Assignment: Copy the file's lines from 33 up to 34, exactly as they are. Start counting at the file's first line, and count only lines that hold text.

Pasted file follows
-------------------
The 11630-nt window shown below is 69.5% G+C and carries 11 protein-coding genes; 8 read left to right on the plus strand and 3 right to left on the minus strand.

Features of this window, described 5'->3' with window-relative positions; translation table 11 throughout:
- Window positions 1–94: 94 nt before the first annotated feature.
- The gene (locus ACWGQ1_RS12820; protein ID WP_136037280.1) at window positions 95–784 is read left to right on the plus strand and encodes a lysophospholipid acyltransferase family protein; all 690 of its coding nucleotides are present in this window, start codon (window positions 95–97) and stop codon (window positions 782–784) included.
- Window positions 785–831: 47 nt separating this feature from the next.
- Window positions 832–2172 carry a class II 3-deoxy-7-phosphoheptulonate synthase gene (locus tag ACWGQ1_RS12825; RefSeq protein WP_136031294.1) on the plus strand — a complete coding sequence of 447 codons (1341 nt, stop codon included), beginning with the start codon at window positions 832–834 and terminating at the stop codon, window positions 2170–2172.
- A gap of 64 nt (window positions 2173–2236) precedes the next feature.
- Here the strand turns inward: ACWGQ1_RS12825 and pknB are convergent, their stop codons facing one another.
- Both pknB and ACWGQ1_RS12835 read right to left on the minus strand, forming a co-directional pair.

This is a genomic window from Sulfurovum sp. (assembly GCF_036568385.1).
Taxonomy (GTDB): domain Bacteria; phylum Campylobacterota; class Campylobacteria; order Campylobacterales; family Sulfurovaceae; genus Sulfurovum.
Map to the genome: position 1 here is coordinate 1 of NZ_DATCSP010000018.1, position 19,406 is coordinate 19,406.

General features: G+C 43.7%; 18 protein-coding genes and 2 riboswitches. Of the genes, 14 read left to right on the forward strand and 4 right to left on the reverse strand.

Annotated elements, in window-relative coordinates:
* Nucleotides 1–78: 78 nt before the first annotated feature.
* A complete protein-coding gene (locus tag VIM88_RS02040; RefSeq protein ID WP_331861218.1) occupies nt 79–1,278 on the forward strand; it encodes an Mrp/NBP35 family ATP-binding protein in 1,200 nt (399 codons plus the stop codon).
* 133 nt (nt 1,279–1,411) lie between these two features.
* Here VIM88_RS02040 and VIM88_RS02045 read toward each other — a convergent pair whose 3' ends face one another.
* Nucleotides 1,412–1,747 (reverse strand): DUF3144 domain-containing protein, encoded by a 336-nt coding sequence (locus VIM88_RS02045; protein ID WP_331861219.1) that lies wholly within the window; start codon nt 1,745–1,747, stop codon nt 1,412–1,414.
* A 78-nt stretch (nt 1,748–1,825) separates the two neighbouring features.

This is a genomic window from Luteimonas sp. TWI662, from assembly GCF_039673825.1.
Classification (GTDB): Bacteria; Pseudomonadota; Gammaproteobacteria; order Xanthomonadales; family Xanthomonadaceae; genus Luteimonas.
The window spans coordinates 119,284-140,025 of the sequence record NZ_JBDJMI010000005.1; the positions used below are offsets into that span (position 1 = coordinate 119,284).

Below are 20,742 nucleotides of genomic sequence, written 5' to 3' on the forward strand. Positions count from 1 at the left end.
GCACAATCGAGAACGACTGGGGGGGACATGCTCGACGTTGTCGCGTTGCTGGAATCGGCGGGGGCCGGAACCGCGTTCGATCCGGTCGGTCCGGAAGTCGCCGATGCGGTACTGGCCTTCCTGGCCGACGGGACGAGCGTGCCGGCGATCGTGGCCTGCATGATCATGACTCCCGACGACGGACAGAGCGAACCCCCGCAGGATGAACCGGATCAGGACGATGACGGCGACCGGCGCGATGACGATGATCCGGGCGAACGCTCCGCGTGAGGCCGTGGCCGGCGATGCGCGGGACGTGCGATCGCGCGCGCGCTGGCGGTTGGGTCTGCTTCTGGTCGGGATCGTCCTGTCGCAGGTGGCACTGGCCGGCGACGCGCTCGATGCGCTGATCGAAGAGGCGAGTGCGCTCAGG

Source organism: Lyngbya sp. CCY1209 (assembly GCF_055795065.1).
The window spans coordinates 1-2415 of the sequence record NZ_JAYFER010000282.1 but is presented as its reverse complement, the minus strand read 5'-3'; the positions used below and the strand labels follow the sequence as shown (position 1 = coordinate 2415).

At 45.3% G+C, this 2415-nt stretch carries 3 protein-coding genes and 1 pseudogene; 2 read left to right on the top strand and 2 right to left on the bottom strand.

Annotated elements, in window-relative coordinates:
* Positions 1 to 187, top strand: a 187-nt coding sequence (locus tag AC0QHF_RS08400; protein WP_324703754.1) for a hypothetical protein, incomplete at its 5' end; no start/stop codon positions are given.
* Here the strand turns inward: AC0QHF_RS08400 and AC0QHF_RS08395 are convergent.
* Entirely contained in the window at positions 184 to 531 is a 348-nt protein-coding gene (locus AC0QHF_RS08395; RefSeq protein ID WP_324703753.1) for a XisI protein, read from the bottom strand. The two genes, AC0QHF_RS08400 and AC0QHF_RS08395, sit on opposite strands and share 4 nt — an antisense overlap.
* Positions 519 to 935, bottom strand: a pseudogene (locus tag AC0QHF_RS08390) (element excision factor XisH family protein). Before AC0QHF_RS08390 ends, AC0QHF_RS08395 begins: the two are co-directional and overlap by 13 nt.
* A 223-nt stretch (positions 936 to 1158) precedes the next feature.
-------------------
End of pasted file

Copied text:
* Positions 519 to 935, bottom strand: a pseudogene (locus tag AC0QHF_RS08390) (element excision factor XisH family protein). Before AC0QHF_RS08390 ends, AC0QHF_RS08395 begins: the two are co-directional and overlap by 13 nt.
* A 223-nt stretch (positions 936 to 1158) precedes the next feature.